Monday, 18 January 2010
This is something you can only see for a few hours each month. It has to be close to a new moon to see earthshine and the new moon won't do it since it'll rise and set with the sun. During the day the sky is too bright to see the dimly lit dark side of the moon but for an hour or two after sunset (or just before sunrise - it depends whether the moon is waxing or waning) the moon looks very different.
You need a clear sky as well of course!
Thursday, 14 January 2010
I hope we'll have some news in the next few weeks that'll help clarify some decisions I need to make. Bubbles and Eddie seem to think I need to make some decisions about them as well. Both have changed their behaviour recently and I suspect they're picking up something from me. Then again, they're getting old and maybe are just becoming cranky old women in need of attention. I don't know...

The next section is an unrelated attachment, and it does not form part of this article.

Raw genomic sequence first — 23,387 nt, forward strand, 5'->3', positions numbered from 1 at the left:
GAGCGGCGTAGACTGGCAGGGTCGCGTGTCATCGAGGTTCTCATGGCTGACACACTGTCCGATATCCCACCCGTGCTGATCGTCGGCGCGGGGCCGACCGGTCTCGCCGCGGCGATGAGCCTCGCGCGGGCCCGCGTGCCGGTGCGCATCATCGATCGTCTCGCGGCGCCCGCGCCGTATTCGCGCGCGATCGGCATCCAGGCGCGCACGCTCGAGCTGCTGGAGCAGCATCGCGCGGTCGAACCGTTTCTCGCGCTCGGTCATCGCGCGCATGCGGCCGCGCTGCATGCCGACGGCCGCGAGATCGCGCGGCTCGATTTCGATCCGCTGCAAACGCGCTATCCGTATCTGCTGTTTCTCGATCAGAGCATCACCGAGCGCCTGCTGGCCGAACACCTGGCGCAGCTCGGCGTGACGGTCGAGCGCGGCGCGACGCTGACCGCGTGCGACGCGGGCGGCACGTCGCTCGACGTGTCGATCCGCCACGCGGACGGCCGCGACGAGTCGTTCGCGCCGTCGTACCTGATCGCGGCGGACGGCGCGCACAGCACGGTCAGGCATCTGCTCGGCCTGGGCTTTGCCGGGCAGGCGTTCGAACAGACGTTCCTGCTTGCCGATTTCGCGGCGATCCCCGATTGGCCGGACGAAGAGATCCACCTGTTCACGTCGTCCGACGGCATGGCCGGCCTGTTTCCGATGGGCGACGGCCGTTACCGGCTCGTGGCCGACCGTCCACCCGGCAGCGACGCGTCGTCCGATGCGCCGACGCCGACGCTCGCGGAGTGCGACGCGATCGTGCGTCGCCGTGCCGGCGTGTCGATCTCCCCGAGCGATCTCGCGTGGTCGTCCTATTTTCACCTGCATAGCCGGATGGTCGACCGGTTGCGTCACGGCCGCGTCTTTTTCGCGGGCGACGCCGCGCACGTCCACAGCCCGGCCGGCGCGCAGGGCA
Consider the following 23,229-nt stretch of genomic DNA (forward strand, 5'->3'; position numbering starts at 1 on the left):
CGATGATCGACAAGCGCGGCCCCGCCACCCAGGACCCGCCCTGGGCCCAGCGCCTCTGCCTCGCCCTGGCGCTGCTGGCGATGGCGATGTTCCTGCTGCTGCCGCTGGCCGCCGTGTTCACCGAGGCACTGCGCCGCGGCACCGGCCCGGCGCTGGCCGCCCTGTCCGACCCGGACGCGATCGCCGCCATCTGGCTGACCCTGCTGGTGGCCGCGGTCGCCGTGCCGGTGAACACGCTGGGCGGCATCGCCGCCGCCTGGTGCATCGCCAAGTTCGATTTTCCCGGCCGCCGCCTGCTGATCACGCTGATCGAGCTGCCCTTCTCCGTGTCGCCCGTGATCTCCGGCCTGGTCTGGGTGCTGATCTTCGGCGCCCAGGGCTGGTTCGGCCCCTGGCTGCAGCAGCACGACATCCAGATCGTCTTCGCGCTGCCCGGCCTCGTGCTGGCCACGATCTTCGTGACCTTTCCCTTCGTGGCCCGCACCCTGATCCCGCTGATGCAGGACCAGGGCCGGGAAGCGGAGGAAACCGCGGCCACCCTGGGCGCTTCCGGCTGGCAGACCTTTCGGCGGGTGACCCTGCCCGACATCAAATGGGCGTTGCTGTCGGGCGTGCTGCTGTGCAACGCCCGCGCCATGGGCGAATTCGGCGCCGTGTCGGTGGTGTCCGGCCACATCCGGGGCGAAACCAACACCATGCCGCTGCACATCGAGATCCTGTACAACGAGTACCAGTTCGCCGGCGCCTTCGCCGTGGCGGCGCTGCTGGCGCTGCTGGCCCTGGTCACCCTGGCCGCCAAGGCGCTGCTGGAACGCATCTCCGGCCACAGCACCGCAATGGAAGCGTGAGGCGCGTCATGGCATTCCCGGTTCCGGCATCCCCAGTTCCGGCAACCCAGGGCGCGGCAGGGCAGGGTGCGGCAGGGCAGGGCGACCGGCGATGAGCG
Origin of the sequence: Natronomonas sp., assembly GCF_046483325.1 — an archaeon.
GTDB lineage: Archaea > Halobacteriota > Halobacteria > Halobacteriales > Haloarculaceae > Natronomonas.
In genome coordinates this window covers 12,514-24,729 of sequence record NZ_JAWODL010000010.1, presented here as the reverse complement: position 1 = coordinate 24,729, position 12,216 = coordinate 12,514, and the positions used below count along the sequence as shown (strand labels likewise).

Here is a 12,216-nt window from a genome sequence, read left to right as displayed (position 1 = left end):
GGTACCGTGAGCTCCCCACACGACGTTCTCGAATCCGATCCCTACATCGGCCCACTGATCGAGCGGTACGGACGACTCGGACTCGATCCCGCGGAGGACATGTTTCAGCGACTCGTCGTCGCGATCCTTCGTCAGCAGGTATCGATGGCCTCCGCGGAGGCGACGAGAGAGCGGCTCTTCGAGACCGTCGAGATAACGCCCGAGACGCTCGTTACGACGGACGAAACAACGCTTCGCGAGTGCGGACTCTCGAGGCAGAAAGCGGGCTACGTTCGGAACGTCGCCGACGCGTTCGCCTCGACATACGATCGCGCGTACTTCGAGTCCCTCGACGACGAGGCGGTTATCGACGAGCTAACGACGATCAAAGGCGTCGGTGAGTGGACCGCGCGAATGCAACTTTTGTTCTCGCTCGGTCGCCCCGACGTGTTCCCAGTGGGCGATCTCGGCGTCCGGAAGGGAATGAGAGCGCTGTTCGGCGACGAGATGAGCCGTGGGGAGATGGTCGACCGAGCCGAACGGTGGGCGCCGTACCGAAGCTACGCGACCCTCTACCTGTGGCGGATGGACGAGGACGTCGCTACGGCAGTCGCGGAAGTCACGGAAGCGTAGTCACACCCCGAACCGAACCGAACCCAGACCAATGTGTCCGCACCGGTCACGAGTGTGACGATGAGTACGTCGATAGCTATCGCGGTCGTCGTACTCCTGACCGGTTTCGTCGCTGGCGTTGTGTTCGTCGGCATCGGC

Hopefully I'll be back at the summit at the end of the month and the pictures will start again. At some point I'll definitely have to get myself back to normal!
Thanks for all your support so far, it means a lot to me.
Monday, 4 January 2010
Sunday, 3 January 2010
Today, when I took these pictures, it wasn't so bad, we experienced some onshore winds that dissipated the vog to some extent, but driving into town on Saturday afternoon reminded me of an autumn drive in the UK - although it was daylight nearly everyone had their car headlights on. Opening the the side window reminded me that this wasn't the UK - the fog smelled of sulphur!